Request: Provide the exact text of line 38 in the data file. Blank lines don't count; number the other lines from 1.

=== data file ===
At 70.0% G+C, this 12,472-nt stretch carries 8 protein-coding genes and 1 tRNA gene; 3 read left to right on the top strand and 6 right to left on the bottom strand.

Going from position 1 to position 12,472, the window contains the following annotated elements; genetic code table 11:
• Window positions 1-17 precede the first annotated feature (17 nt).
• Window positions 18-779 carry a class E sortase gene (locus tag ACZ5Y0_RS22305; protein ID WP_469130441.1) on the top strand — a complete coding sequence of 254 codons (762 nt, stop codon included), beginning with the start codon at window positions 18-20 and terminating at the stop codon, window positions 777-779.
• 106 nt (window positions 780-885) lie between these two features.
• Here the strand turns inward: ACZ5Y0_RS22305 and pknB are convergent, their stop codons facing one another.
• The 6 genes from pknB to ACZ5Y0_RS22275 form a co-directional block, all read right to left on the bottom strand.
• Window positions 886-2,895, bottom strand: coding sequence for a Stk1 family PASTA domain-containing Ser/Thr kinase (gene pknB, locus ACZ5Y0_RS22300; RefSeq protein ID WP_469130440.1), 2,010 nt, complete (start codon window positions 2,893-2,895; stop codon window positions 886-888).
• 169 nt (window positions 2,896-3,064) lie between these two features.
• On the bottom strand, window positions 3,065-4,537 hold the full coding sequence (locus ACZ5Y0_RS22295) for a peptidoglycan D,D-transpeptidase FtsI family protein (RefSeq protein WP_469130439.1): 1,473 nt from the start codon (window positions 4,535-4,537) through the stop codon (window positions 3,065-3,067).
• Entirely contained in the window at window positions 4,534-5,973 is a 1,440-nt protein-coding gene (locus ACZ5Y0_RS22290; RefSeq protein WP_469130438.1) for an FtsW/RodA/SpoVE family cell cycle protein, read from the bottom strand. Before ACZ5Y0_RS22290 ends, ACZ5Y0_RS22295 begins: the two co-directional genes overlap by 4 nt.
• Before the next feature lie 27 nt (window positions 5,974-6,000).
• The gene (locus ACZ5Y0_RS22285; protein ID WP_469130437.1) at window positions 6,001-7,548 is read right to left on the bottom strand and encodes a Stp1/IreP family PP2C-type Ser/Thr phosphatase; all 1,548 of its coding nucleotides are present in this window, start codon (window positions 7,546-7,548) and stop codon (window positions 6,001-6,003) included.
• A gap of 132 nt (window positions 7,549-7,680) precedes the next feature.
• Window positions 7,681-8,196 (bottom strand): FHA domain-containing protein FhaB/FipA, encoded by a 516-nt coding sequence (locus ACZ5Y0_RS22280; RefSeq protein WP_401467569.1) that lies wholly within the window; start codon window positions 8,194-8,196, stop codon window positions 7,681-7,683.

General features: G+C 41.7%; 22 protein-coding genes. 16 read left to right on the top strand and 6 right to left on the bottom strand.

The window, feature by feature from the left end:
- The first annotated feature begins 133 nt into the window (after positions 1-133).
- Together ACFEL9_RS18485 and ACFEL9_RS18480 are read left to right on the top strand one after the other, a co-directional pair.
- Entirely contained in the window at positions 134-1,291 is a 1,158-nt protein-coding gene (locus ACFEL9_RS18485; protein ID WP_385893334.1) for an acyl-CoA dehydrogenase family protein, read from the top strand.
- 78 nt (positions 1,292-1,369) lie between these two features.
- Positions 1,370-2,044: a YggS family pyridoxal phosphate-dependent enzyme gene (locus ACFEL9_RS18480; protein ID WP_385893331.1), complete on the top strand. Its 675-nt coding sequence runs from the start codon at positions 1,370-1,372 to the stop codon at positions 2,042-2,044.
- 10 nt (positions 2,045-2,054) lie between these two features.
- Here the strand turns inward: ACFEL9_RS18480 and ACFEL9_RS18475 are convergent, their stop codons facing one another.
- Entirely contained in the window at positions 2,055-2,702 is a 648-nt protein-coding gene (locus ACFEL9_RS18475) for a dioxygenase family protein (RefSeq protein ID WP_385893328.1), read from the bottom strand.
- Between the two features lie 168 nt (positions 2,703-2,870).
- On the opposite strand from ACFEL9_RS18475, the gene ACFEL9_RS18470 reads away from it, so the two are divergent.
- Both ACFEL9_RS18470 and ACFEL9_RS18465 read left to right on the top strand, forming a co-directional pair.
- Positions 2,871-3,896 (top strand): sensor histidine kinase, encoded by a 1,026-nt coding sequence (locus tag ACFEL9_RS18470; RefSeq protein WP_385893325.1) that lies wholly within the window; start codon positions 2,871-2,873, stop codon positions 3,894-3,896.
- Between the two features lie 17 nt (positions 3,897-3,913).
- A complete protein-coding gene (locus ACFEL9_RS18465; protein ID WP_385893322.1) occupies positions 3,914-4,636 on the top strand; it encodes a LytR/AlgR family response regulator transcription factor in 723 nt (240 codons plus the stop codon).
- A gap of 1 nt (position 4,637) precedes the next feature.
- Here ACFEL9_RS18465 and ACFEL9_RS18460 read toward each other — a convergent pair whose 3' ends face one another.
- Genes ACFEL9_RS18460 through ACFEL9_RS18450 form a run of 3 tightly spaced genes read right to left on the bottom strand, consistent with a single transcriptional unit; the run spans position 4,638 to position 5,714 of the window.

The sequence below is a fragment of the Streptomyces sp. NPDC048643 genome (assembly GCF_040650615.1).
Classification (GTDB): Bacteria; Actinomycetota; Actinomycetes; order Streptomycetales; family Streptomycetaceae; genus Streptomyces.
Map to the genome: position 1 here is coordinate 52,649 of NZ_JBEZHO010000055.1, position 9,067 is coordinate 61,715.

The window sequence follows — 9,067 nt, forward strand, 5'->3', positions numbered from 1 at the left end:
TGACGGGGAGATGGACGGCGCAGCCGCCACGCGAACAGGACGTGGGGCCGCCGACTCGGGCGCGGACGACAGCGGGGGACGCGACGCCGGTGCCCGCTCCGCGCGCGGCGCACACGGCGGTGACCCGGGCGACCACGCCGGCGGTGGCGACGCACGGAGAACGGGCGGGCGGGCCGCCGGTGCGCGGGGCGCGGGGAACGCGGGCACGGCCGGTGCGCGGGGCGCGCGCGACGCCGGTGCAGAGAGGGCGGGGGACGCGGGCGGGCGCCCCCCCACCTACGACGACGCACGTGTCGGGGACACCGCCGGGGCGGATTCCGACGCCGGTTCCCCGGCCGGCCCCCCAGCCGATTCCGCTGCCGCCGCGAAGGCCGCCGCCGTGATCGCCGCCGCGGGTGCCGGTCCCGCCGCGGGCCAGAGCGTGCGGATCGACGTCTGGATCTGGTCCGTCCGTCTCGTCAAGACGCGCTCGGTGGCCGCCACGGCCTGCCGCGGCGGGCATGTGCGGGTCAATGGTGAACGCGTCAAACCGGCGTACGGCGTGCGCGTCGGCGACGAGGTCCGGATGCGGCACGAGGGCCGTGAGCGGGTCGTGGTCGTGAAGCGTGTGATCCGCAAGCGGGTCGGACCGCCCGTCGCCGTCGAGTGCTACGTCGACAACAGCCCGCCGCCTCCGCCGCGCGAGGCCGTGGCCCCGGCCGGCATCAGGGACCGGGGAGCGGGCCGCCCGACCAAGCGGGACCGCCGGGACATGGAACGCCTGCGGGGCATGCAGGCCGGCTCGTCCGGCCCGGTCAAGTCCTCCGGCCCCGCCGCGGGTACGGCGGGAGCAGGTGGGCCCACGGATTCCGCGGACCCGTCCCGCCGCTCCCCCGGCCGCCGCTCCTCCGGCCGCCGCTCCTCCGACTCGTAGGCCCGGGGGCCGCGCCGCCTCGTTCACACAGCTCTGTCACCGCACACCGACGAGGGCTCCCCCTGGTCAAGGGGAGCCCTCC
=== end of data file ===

The window sequence follows — 9,067 nt, forward strand, 5'->3', positions numbered from 1 at the left end: